Benner on Tech: Etsy's IPO Is No Joke

Katie Benner is a Bloomberg View columnist who writes about technology, innovation, and the cult and culture of Silicon Valley. She lives in San Francisco.
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People are Talking About…

It’s April Fools' Day. There’ll be lots of joke news today. But this stuff is all true.

The online retailer Etsy embarks on its road show today and hopes to raise more than $300 million in an initial public offering.

When news of the IPO broke last month, items for sale on the website included “a tiny brooch made of Bulgarian Merino wool in the shape of a hedgehog.” Items for sale today include a $230 necklace made of cat hair, a set of soaps shaped like a gun and a cannoli and a $400 “Deer John” fake taxidermy of John Lennon as a deer.

This stuff sells itself, I know. But Etsy is still hiring someone who can bring more buyers to the site.

The Wall Street Journal points out that the offering is now priced between $14 to $16 a share, below the $17 a share that it gave itself in January. There haven’t been many tech IPOs over the past four months, and all of the big ones – Box, Hortonworks and New Relic -- offered shares at prices that were below where they were last set privately. As the Journal writes, “It may reflect the fever pitch of the private markets and the more muted mood of the public markets.”

In other IPO news, GoDaddy priced last night at $20 a share -- above the expected range of $17 to $19 -- valuing the web hosting company at about $4.5 billion. Remember the ads?

The anonymous messaging app Yik Yak is introducing photo sharing to the app. Chief executive Tyler Droll told Mashable that “We’re excited to see what these communities share.” The app is best known for the anonymous spread of grossly abusive comments. Who isn't excited to see what these communities share?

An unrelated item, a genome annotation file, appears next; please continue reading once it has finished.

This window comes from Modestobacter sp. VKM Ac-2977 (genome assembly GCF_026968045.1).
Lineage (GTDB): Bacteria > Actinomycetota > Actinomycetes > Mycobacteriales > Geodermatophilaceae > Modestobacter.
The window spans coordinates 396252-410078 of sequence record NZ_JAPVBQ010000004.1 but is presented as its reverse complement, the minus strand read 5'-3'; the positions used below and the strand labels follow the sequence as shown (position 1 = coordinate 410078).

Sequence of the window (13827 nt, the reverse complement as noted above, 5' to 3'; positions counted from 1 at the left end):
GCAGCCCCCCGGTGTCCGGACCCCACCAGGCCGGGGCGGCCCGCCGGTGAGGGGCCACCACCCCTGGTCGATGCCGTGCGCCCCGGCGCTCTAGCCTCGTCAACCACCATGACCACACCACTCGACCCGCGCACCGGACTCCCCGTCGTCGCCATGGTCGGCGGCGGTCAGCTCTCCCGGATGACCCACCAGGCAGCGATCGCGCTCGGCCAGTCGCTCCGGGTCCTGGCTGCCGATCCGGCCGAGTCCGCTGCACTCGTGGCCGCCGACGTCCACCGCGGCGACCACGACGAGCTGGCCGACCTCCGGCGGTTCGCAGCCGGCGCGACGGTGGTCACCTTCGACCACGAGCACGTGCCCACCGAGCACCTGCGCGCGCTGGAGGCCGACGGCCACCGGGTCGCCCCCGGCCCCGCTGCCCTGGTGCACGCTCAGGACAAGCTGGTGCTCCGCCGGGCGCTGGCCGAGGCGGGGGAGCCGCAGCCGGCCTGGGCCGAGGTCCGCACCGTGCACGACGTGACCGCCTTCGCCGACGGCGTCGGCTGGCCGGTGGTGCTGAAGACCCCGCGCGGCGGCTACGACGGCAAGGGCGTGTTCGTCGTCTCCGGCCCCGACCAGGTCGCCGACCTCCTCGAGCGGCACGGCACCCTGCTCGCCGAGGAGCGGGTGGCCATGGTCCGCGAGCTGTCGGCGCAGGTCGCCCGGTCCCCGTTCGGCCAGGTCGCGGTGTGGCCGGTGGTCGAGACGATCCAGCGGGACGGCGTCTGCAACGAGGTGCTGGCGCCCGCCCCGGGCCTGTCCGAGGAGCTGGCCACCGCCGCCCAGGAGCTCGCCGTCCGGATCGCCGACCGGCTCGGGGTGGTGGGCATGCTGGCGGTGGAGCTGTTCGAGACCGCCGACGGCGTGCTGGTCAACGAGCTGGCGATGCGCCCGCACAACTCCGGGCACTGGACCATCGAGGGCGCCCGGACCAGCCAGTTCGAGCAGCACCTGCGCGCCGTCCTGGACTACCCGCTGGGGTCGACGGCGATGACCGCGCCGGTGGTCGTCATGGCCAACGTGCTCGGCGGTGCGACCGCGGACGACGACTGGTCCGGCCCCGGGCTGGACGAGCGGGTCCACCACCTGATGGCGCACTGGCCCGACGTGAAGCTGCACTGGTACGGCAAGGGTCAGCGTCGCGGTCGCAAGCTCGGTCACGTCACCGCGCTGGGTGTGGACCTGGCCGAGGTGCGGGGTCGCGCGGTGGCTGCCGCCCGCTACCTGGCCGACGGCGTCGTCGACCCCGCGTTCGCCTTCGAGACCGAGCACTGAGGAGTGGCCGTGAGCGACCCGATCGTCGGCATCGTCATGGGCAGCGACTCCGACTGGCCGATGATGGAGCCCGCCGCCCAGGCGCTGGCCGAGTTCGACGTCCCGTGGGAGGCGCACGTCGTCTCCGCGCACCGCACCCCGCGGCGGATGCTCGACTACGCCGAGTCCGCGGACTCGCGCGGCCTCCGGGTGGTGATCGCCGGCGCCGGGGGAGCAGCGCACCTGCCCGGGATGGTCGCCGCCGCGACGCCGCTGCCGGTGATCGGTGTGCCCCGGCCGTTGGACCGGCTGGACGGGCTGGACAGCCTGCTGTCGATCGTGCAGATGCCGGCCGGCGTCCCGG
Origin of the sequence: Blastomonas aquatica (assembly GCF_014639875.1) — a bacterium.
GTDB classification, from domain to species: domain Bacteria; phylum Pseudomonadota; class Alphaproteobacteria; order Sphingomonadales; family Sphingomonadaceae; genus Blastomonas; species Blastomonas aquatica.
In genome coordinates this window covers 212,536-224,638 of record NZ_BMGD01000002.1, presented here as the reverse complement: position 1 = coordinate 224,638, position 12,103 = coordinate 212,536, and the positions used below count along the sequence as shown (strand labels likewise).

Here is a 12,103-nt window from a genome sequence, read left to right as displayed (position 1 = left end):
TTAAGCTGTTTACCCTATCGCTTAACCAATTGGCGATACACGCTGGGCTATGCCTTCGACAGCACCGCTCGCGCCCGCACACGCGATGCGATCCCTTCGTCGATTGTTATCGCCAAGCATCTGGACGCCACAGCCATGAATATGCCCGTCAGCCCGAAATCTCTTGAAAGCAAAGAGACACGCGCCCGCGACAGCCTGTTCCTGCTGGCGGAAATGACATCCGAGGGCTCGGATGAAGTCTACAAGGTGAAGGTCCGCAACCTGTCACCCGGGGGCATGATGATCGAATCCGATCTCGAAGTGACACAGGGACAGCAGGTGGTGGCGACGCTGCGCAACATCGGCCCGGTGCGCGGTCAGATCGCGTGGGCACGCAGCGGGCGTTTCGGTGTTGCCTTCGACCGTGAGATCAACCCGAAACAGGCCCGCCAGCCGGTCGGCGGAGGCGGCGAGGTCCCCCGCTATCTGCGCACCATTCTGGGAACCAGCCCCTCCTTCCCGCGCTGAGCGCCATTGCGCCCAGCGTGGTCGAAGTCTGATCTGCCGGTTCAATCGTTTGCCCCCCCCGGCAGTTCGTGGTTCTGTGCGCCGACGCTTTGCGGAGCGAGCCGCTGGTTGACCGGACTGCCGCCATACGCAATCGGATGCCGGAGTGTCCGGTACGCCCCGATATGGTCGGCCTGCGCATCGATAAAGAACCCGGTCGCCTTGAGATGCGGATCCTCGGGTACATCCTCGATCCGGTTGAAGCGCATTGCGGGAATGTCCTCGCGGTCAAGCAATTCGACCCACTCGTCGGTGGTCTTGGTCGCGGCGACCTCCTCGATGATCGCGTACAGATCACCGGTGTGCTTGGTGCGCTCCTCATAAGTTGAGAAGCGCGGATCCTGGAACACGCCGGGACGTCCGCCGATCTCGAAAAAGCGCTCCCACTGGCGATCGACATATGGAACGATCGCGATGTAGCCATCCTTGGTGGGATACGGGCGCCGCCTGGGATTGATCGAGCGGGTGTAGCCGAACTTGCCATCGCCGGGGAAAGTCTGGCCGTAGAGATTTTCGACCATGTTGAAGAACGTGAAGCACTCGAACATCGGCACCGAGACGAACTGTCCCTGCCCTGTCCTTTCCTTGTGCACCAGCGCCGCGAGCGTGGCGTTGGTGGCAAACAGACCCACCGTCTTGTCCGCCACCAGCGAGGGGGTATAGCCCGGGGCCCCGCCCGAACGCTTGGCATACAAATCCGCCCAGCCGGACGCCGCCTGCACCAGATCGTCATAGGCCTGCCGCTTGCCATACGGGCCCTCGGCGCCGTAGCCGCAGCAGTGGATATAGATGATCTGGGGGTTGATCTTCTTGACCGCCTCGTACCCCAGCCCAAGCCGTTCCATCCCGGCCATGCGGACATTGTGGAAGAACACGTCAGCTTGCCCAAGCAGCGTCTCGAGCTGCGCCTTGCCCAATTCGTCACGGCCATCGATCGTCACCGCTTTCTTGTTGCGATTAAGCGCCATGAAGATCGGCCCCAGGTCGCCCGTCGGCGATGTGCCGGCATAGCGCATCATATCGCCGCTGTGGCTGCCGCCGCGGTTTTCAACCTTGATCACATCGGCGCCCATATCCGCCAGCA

The San Francisco commercial real estate boom shows no signs of cooling off. Bloomberg says over the next four years developers plan to add more than 8 million square feet of office space. That’s 16 Transamerica Pyramids. Colin Yasukochi, CBRE’s director of research for Northern California, points out that if tech firms stop leasing, there are no alternative tenants “as most non-tech companies have been reducing their office footprints and getting more efficient.”

A baby was born in the back of an Uber.


Uber and Lyft may have to give New York City’s Taxi and Limousine Commission information on fares and which rides were requests for wheelchair-accessible cars. (BuzzFeed)

** Related: Taxi companies sued New York City for allowing Uber customers to hail rides with an app and for effectively destroying the value of a taxi medallion. (Bloomberg)

Bessemer Venture Partners wrote an open letter urging its portfolio companies to move business out of states with discriminatory laws.